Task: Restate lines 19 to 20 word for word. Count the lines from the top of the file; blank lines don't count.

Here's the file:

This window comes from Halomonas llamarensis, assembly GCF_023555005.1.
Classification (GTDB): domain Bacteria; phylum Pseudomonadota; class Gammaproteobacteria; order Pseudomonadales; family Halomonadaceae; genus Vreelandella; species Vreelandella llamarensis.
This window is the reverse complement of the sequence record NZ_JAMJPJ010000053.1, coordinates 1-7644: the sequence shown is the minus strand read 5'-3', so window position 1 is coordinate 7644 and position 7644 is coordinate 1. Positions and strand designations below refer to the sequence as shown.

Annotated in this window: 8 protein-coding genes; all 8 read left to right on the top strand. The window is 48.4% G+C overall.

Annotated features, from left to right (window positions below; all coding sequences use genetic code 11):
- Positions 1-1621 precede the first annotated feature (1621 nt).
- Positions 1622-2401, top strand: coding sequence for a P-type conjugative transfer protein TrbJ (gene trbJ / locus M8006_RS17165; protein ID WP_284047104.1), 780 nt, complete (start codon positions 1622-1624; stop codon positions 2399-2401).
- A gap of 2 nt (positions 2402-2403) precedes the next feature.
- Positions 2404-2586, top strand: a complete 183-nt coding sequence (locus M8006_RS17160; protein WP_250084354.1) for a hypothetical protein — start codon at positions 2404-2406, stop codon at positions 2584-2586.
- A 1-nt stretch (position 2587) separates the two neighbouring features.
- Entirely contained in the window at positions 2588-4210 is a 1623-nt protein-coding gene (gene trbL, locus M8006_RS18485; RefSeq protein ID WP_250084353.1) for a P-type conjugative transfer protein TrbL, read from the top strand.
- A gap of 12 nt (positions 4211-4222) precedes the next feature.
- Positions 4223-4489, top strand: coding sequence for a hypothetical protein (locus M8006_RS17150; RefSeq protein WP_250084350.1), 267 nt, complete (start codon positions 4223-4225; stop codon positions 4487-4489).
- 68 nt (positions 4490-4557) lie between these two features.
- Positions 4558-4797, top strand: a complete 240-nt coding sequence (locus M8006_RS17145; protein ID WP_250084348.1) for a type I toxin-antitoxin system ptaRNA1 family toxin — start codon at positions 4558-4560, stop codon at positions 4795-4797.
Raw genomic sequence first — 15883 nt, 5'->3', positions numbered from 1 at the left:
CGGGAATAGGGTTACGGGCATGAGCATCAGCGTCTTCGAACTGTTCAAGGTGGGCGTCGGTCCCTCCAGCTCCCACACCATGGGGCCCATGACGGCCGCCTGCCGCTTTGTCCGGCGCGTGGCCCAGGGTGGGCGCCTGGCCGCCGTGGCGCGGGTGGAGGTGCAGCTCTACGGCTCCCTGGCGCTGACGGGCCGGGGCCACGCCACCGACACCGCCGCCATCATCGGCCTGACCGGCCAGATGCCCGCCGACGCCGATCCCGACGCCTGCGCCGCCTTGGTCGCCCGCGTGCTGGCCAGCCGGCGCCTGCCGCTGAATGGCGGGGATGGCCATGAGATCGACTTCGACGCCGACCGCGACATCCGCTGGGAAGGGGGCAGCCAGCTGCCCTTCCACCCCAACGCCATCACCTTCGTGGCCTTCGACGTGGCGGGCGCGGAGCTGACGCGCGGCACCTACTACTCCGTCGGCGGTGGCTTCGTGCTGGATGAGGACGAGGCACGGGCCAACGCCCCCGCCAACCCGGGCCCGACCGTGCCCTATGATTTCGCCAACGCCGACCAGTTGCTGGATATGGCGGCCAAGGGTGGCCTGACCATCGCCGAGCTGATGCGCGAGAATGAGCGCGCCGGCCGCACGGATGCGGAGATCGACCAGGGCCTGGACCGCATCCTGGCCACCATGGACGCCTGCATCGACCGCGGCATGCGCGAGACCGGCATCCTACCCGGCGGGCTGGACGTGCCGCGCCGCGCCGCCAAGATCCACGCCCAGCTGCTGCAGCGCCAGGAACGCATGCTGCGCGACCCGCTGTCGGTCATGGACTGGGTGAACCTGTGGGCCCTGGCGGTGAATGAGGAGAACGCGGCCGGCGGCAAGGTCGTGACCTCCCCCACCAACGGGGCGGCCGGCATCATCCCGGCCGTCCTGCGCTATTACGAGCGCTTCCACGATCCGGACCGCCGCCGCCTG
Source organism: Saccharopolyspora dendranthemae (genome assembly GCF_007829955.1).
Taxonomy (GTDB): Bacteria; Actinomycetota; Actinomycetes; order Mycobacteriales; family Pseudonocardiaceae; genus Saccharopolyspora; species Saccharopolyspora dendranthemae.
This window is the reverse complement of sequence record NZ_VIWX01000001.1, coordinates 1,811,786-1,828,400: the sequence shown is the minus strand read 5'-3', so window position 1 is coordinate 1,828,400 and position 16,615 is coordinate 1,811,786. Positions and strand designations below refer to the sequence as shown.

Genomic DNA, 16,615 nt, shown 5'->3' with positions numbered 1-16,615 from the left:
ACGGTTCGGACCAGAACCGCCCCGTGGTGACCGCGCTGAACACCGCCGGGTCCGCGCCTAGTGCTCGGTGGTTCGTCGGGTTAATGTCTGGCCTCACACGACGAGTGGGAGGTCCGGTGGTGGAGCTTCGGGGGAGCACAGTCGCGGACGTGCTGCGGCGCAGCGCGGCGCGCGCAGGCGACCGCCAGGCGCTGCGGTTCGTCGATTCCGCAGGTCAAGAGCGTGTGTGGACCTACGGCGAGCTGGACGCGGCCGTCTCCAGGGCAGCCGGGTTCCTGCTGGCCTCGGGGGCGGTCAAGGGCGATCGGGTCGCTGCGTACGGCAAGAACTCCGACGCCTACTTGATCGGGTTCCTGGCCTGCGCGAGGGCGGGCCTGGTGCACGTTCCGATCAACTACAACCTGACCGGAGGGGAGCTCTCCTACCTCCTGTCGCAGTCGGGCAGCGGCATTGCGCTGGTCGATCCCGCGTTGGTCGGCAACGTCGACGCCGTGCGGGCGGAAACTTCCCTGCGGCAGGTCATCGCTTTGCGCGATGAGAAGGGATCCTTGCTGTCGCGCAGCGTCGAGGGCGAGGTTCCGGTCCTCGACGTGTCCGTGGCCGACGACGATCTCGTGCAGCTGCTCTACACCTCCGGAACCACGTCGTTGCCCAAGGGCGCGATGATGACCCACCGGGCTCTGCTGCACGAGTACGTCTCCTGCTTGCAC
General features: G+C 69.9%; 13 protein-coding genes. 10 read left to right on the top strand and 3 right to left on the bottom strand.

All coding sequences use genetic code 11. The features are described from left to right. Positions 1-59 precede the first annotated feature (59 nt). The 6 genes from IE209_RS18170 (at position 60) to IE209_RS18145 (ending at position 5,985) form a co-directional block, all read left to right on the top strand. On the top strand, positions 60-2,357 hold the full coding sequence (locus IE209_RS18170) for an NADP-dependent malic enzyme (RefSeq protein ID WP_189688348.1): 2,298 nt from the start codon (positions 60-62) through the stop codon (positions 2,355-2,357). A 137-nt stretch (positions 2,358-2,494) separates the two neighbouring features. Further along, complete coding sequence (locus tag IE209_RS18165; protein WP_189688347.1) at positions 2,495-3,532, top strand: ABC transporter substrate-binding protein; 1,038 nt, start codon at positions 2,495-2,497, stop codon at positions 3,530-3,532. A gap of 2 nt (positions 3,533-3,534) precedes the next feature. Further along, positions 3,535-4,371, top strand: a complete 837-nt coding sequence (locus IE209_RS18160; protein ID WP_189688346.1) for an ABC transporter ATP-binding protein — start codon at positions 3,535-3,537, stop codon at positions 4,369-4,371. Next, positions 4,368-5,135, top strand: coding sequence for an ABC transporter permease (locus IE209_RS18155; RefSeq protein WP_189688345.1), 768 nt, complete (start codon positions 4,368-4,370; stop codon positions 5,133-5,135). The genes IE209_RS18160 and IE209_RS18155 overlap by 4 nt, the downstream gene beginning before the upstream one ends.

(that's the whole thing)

Taxonomy (GTDB): Bacteria; Actinomycetota; Actinomycetes; order Mycobacteriales; family Pseudonocardiaceae; genus Saccharopolyspora; species Saccharopolyspora dendranthemae.
This window is the reverse complement of sequence record NZ_VIWX01000001.1, coordinates 1,811,786-1,828,400: the sequence shown is the minus strand read 5'-3', so window position 1 is coordinate 1,828,400 and position 16,615 is coordinate 1,811,786. Positions and strand designations below refer to the sequence as shown.